The Bretton Woods System

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The Bretton Woods System : 1946- 1971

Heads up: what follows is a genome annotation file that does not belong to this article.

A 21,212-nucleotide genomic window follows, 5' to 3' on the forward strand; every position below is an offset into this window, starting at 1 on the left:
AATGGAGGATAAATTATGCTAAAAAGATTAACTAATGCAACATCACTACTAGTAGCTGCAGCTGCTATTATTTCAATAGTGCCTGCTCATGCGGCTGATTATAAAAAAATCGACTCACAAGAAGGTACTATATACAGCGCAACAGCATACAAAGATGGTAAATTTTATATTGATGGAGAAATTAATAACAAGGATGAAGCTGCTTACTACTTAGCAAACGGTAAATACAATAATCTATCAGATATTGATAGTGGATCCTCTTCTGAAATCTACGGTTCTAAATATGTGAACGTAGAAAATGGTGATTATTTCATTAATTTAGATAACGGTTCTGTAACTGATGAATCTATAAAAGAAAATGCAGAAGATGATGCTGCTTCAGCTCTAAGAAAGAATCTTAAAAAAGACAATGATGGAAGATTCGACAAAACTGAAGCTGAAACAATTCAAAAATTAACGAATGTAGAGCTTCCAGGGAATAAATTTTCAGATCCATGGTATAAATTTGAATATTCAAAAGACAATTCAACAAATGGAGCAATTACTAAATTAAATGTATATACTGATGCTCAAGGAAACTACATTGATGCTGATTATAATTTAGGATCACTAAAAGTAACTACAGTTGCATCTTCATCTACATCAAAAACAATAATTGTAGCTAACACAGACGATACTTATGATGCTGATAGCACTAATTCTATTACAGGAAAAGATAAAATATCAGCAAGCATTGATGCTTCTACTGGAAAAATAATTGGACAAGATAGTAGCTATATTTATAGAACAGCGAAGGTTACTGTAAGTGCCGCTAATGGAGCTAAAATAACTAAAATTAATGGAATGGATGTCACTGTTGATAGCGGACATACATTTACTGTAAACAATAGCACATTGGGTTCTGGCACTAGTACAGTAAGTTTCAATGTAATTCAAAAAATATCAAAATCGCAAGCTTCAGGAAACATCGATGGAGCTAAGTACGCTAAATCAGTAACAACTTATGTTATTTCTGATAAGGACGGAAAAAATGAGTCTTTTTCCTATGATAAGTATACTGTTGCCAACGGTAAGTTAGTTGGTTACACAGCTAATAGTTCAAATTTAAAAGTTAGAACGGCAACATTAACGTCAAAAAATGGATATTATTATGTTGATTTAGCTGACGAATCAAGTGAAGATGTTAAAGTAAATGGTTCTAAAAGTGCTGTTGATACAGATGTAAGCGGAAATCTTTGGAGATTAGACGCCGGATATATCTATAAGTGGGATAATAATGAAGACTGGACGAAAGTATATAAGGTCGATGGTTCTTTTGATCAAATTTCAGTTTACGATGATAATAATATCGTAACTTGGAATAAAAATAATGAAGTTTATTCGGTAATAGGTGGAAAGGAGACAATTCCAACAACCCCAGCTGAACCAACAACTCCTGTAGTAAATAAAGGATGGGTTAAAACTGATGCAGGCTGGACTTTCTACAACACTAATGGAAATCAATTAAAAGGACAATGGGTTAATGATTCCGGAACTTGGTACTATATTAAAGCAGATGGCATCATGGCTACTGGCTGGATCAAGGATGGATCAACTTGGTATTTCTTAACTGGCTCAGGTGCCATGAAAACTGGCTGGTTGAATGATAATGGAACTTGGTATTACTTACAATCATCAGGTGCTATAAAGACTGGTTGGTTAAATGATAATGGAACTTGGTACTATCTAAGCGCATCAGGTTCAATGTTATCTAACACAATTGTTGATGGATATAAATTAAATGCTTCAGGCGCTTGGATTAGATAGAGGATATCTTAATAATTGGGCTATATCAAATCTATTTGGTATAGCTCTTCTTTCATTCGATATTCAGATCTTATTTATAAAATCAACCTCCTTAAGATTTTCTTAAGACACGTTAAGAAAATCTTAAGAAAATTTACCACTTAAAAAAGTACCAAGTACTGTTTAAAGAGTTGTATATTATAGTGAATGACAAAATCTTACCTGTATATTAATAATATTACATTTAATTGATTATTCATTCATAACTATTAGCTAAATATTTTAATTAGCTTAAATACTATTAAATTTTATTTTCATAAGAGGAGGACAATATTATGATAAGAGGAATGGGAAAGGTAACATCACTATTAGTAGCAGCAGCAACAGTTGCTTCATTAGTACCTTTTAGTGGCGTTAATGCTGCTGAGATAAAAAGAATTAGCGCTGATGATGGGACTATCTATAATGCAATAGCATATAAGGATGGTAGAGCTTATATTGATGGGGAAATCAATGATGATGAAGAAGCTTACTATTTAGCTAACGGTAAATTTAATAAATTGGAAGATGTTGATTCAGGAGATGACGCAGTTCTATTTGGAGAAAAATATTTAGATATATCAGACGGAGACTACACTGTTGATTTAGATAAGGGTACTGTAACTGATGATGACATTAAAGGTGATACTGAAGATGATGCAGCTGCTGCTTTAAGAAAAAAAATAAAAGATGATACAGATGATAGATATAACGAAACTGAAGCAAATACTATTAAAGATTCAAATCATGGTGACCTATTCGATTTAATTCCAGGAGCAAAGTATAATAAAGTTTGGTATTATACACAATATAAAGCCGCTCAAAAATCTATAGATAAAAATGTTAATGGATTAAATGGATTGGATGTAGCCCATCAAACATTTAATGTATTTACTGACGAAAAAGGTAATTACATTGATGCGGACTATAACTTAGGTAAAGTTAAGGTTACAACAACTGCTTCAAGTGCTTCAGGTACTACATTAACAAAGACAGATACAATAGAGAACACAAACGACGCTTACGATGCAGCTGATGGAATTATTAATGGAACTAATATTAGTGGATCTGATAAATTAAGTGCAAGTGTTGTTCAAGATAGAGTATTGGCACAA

The Bretton Woods System (BWS) was implemented in 1946 under the Bretton Woods Agreement, each government obliged to maintain a fixed exchange rate for its currency vis-à-vis the dollar or gold. As one ounce of gold was set equal to $35, fixing a currency’s gold price was equivalent to setting its exchange rate relative to the dollar. The fixed exchange rates were maintained by official intervention in the foreign exchange markets. This intervention was about purchases and sales of dollars by foreign central banks against their own currencies whenever the supply and demand conditions in the market deviate from the agreed on par values. Any dollars acquired by the monetary authorities in the process of an intervention could then be exchanged for gold at the U.S Treasury. In principle, the stability of exchange rates removed uncertainty from international trade and investment transactions. Normally, if a country followed its own policies leading to a higher inflation rate than its trading partners would experience a balance of payments deficit as its good became more expensive, which means its exports will decrease. A deficit has consequences, an increase in the supply of the deficit country’s currency on the foreign exchange markets. The excess supply would demoralize the exchange value of the currency of that country, forcing its authorities to intervene. The nation would be required to buy with its reserves the excess supply of its own currency, in order to reduce the domestic money supply. In addition, as the country’s reserves were depleted, the authorities would be forced to change economic policies to eliminate the source of deficit. The reduction in the money supply and the adoption of restrictive policies would reduce the country’s inflation. Basically, Bretton Woods was a fixed exchange rate system in name only. With 21 major industrial countries, only the U.S and Japan had no change in par value between 1946 and...
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